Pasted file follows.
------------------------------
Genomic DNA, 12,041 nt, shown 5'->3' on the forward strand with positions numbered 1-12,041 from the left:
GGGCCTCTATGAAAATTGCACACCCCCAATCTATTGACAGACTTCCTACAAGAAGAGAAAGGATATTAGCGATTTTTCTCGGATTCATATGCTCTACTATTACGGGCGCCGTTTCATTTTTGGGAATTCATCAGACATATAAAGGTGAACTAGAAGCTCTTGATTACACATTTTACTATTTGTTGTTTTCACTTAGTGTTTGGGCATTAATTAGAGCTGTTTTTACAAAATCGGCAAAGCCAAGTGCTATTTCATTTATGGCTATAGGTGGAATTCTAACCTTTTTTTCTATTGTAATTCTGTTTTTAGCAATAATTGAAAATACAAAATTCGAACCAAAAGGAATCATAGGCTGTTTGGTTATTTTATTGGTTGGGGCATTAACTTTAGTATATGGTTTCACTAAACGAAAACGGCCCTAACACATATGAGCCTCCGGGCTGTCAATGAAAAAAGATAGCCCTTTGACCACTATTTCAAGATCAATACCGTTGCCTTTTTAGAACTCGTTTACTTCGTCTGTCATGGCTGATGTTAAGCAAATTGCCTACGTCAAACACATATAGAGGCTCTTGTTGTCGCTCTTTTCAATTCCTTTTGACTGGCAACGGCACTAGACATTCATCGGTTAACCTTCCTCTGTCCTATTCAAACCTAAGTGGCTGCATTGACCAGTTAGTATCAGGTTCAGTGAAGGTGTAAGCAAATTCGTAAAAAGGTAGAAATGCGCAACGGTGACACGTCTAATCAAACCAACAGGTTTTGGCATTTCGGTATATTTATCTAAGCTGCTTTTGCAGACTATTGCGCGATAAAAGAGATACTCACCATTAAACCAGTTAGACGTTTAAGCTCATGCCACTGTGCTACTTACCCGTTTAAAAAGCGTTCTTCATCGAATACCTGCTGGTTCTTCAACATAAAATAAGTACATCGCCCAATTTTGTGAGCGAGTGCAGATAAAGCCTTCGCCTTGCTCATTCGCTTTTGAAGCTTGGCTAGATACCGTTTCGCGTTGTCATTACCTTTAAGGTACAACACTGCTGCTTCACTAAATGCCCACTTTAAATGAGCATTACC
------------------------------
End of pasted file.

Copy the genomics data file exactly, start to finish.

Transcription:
Genomic DNA, 12,041 nt, shown 5'->3' on the forward strand with positions numbered 1-12,041 from the left:
GGGCCTCTATGAAAATTGCACACCCCCAATCTATTGACAGACTTCCTACAAGAAGAGAAAGGATATTAGCGATTTTTCTCGGATTCATATGCTCTACTATTACGGGCGCCGTTTCATTTTTGGGAATTCATCAGACATATAAAGGTGAACTAGAAGCTCTTGATTACACATTTTACTATTTGTTGTTTTCACTTAGTGTTTGGGCATTAATTAGAGCTGTTTTTACAAAATCGGCAAAGCCAAGTGCTATTTCATTTATGGCTATAGGTGGAATTCTAACCTTTTTTTCTATTGTAATTCTGTTTTTAGCAATAATTGAAAATACAAAATTCGAACCAAAAGGAATCATAGGCTGTTTGGTTATTTTATTGGTTGGGGCATTAACTTTAGTATATGGTTTCACTAAACGAAAACGGCCCTAACACATATGAGCCTCCGGGCTGTCAATGAAAAAAGATAGCCCTTTGACCACTATTTCAAGATCAATACCGTTGCCTTTTTAGAACTCGTTTACTTCGTCTGTCATGGCTGATGTTAAGCAAATTGCCTACGTCAAACACATATAGAGGCTCTTGTTGTCGCTCTTTTCAATTCCTTTTGACTGGCAACGGCACTAGACATTCATCGGTTAACCTTCCTCTGTCCTATTCAAACCTAAGTGGCTGCATTGACCAGTTAGTATCAGGTTCAGTGAAGGTGTAAGCAAATTCGTAAAAAGGTAGAAATGCGCAACGGTGACACGTCTAATCAAACCAACAGGTTTTGGCATTTCGGTATATTTATCTAAGCTGCTTTTGCAGACTATTGCGCGATAAAAGAGATACTCACCATTAAACCAGTTAGACGTTTAAGCTCATGCCACTGTGCTACTTACCCGTTTAAAAAGCGTTCTTCATCGAATACCTGCTGGTTCTTCAACATAAAATAAGTACATCGCCCAATTTTGTGAGCGAGTGCAGATAAAGCCTTCGCCTTGCTCATTCGCTTTTGAAGCTTGGCTAGATACCGTTTCGCGTTGTCATTACCTTTAAGGTACAACACTGCTGCTTCACTAAATGCCCACTTTAAATGAGCATTACC